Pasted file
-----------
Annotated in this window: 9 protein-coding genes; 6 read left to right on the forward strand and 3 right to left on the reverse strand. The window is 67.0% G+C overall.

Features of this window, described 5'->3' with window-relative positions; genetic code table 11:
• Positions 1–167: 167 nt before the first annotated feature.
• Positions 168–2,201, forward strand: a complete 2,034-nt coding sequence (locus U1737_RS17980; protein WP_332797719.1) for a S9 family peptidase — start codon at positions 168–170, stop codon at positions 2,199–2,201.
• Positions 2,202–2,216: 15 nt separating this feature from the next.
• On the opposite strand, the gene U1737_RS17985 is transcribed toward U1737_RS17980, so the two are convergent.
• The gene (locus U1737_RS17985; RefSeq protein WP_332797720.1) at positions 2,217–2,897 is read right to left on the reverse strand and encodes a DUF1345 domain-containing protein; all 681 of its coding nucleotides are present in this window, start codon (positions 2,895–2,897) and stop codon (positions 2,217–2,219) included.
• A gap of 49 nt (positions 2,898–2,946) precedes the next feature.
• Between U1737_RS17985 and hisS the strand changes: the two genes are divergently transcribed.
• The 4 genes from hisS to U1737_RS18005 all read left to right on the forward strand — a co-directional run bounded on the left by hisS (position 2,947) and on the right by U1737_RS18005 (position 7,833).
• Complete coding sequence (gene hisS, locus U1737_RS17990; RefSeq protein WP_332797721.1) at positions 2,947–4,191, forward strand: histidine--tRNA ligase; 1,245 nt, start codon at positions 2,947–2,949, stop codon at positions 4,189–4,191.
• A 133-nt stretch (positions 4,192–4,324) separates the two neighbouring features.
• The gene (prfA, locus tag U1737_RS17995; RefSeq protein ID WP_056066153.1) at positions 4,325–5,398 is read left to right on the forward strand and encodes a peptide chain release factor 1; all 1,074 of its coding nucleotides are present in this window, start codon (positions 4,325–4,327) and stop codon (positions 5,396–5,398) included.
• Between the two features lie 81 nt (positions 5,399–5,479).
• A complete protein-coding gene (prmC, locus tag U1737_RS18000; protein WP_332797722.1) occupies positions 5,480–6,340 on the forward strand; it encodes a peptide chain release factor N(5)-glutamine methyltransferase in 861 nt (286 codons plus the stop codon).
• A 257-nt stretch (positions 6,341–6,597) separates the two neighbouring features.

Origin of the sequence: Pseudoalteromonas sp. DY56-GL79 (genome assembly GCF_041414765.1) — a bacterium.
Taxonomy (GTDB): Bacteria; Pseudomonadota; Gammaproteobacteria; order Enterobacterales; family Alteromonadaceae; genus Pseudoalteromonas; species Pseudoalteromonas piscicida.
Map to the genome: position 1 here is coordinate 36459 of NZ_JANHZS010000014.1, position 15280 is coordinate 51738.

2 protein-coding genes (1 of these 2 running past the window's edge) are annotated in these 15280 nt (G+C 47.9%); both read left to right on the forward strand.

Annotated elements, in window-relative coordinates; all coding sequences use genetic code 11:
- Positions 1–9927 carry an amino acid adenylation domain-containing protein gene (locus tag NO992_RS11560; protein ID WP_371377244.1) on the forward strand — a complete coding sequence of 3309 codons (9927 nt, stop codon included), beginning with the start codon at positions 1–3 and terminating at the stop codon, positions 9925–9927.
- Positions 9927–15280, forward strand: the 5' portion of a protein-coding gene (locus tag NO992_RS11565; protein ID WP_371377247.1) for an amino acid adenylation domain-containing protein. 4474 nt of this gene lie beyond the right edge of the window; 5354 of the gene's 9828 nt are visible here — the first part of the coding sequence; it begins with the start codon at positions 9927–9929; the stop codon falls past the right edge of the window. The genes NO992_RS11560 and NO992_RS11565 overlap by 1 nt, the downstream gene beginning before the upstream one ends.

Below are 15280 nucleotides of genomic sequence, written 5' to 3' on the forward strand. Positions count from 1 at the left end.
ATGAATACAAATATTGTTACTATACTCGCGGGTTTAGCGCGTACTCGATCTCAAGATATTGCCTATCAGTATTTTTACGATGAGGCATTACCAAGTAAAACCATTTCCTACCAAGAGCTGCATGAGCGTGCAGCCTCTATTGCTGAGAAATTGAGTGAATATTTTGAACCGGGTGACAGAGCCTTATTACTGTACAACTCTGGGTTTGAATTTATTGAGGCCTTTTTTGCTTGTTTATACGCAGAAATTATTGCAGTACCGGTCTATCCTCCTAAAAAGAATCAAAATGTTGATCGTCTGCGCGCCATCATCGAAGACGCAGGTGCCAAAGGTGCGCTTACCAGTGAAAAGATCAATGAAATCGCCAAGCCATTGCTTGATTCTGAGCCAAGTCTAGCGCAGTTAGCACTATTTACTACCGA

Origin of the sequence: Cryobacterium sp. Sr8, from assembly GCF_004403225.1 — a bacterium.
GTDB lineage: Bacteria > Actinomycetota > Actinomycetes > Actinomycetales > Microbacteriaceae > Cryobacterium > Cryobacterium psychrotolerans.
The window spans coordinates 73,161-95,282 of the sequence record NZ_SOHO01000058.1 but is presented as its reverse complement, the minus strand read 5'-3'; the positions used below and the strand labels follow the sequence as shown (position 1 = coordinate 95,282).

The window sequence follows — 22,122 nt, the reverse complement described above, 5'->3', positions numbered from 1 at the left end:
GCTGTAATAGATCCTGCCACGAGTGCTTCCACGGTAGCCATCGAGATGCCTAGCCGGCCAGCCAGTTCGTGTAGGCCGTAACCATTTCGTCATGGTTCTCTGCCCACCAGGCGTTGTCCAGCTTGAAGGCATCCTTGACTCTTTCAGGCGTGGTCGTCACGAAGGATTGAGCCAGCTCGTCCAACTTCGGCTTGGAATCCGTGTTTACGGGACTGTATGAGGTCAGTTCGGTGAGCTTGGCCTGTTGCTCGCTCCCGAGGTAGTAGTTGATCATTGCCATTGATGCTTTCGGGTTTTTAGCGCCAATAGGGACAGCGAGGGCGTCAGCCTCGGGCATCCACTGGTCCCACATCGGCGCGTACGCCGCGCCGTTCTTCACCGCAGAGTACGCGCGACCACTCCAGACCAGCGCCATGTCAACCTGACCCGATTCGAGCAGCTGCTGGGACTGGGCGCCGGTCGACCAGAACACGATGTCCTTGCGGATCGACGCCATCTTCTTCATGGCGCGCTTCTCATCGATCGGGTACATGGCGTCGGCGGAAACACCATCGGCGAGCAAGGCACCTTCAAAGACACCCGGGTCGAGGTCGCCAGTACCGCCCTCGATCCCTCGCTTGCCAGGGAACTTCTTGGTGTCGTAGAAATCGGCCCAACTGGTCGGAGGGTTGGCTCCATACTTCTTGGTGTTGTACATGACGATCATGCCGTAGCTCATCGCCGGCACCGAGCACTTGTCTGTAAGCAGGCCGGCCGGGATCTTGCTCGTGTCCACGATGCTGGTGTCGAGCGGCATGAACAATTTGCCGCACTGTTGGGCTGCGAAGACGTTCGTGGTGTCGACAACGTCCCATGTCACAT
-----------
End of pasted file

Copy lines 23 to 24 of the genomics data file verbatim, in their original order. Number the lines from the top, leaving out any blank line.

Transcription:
- Positions 9927–15280, forward strand: the 5' portion of a protein-coding gene (locus tag NO992_RS11565; protein ID WP_371377247.1) for an amino acid adenylation domain-containing protein. 4474 nt of this gene lie beyond the right edge of the window; 5354 of the gene's 9828 nt are visible here — the first part of the coding sequence; it begins with the start codon at positions 9927–9929; the stop codon falls past the right edge of the window. The genes NO992_RS11560 and NO992_RS11565 overlap by 1 nt, the downstream gene beginning before the upstream one ends.

Below are 15280 nucleotides of genomic sequence, written 5' to 3' on the forward strand. Positions count from 1 at the left end.